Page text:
…the humiliation is that you have to keep going back to them and asking them, and when you're asking for, because they have police and security, so it's not private. So you're asking for it in front of NYPD and DHS security, and most of those are male staff. —IDI 07
Other shelter clients were simply unwilling to disclose their menstruating status due to social norms and taboos, preventing them from accessing the free menstrual products even when available. A few respondents reported experiencing or witnessing harassment, including sexual harassment, by shelter staff:
… the women have to go and ask for menstrual products, and then you have the male staff smiling, smirking at them… Women feel that they're being discriminated against, harassed, sexually harassed because they're menstruating —IDI 07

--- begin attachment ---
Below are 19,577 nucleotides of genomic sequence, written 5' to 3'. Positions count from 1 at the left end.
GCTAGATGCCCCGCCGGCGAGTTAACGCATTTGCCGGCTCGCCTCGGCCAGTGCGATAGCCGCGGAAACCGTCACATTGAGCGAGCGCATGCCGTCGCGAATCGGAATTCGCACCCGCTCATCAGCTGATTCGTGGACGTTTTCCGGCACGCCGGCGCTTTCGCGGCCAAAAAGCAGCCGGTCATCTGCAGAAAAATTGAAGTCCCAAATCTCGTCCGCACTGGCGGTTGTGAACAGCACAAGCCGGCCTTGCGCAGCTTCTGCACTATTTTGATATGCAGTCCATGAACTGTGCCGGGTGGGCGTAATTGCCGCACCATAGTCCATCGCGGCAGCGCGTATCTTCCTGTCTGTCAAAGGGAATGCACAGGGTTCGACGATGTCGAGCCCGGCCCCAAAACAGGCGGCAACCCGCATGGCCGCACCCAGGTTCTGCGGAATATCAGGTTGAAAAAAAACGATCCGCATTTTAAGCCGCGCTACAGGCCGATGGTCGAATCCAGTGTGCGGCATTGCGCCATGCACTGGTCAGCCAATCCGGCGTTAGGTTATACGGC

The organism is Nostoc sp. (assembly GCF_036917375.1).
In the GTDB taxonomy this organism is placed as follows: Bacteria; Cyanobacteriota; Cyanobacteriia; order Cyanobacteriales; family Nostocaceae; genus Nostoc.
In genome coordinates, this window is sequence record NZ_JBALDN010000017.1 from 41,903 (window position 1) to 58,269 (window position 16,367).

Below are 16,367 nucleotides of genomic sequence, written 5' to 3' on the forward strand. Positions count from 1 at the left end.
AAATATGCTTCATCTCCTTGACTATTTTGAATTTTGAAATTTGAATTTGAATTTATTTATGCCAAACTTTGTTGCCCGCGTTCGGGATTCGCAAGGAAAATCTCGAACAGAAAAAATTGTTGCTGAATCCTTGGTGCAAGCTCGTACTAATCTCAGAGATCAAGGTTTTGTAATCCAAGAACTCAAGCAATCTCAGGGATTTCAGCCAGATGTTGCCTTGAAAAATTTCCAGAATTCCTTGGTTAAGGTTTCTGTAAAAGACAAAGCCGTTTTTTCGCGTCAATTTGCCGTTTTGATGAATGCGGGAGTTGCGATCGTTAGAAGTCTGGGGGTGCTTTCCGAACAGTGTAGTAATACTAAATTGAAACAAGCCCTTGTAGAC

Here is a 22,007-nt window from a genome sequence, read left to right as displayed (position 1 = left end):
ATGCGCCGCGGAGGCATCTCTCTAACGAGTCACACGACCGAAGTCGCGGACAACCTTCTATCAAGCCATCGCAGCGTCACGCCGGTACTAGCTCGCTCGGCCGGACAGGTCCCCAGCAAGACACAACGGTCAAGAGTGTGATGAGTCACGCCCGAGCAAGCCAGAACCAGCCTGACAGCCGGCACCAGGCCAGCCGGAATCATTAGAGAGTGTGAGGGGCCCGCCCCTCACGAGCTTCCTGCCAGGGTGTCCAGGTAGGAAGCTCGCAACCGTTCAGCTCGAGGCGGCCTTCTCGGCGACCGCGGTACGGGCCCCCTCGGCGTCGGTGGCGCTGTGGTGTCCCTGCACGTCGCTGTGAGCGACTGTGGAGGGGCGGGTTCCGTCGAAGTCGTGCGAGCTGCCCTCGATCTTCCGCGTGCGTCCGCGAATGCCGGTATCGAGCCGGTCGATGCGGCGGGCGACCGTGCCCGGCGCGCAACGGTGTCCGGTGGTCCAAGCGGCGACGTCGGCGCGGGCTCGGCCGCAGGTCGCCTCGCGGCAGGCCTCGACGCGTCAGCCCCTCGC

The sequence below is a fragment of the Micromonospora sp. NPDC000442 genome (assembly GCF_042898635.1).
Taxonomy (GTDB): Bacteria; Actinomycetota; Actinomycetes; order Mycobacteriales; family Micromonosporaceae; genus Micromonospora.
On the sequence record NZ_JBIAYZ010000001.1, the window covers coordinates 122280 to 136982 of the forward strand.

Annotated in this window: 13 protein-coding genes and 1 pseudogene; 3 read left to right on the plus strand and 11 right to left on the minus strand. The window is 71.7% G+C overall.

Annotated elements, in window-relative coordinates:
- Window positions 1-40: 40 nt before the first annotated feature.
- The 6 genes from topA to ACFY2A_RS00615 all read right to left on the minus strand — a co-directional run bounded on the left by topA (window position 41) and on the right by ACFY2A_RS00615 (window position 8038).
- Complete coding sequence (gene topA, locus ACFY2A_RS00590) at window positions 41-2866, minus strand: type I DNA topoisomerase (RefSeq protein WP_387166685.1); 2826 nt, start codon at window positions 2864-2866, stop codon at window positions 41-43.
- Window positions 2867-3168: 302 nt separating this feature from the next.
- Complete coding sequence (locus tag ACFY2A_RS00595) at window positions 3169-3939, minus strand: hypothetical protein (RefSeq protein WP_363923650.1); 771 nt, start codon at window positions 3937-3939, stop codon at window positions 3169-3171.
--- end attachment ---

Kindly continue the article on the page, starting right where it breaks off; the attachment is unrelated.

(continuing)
The types and quality of menstrual products provided by the shelters were also identified as problematic. For example, some women preferred using tampons but only pads were available, or vice versa. This meant settling for what was available, or finding another way to acquire their preferred product. Many complained about the quality or absorbency of available products, saying that pads provided by their shelter were too small or too thin to manage what they described as their “heavy [blood] flow.” This made it necessary to change the product much more often, requiring access to safe, clean spaces for changing—a contingency not readily available to them . As a result, even when menstrual products were available at their shelter, some participants opted to acquire their products elsewhere: